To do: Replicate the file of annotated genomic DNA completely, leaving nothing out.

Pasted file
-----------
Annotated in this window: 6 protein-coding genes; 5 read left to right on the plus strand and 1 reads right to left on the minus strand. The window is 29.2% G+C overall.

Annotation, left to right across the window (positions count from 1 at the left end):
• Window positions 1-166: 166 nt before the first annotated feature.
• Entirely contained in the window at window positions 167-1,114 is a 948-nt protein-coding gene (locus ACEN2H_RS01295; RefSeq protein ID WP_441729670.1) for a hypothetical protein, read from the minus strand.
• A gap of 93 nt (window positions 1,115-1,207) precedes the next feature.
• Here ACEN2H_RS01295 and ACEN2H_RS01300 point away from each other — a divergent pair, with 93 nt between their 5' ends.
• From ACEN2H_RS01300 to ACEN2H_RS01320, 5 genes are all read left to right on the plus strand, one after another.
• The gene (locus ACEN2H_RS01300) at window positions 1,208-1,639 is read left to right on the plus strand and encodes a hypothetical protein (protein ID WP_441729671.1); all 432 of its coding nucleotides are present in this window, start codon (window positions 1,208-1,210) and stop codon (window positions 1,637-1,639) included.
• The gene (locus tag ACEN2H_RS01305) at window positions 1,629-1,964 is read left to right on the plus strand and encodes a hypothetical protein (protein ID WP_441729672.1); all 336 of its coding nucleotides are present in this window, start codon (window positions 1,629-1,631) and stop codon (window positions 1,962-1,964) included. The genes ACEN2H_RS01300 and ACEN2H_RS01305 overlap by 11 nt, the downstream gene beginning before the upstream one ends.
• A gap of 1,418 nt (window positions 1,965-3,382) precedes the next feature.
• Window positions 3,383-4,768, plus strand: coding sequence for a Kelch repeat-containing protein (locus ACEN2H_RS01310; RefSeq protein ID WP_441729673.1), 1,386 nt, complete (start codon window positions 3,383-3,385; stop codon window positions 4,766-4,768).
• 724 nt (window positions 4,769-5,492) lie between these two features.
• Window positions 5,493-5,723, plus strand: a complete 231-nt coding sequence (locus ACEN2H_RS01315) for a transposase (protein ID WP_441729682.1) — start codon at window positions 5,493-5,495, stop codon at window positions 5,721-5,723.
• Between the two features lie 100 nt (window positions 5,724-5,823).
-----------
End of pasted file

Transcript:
Annotated in this window: 6 protein-coding genes; 5 read left to right on the plus strand and 1 reads right to left on the minus strand. The window is 29.2% G+C overall.

Annotation, left to right across the window (positions count from 1 at the left end):
• Window positions 1-166: 166 nt before the first annotated feature.
• Entirely contained in the window at window positions 167-1,114 is a 948-nt protein-coding gene (locus ACEN2H_RS01295; RefSeq protein ID WP_441729670.1) for a hypothetical protein, read from the minus strand.
• A gap of 93 nt (window positions 1,115-1,207) precedes the next feature.
• Here ACEN2H_RS01295 and ACEN2H_RS01300 point away from each other — a divergent pair, with 93 nt between their 5' ends.
• From ACEN2H_RS01300 to ACEN2H_RS01320, 5 genes are all read left to right on the plus strand, one after another.
• The gene (locus ACEN2H_RS01300) at window positions 1,208-1,639 is read left to right on the plus strand and encodes a hypothetical protein (protein ID WP_441729671.1); all 432 of its coding nucleotides are present in this window, start codon (window positions 1,208-1,210) and stop codon (window positions 1,637-1,639) included.
• The gene (locus tag ACEN2H_RS01305) at window positions 1,629-1,964 is read left to right on the plus strand and encodes a hypothetical protein (protein ID WP_441729672.1); all 336 of its coding nucleotides are present in this window, start codon (window positions 1,629-1,631) and stop codon (window positions 1,962-1,964) included. The genes ACEN2H_RS01300 and ACEN2H_RS01305 overlap by 11 nt, the downstream gene beginning before the upstream one ends.
• A gap of 1,418 nt (window positions 1,965-3,382) precedes the next feature.
• Window positions 3,383-4,768, plus strand: coding sequence for a Kelch repeat-containing protein (locus ACEN2H_RS01310; RefSeq protein ID WP_441729673.1), 1,386 nt, complete (start codon window positions 3,383-3,385; stop codon window positions 4,766-4,768).
• 724 nt (window positions 4,769-5,492) lie between these two features.
• Window positions 5,493-5,723, plus strand: a complete 231-nt coding sequence (locus ACEN2H_RS01315) for a transposase (protein ID WP_441729682.1) — start codon at window positions 5,493-5,495, stop codon at window positions 5,721-5,723.
• Between the two features lie 100 nt (window positions 5,724-5,823).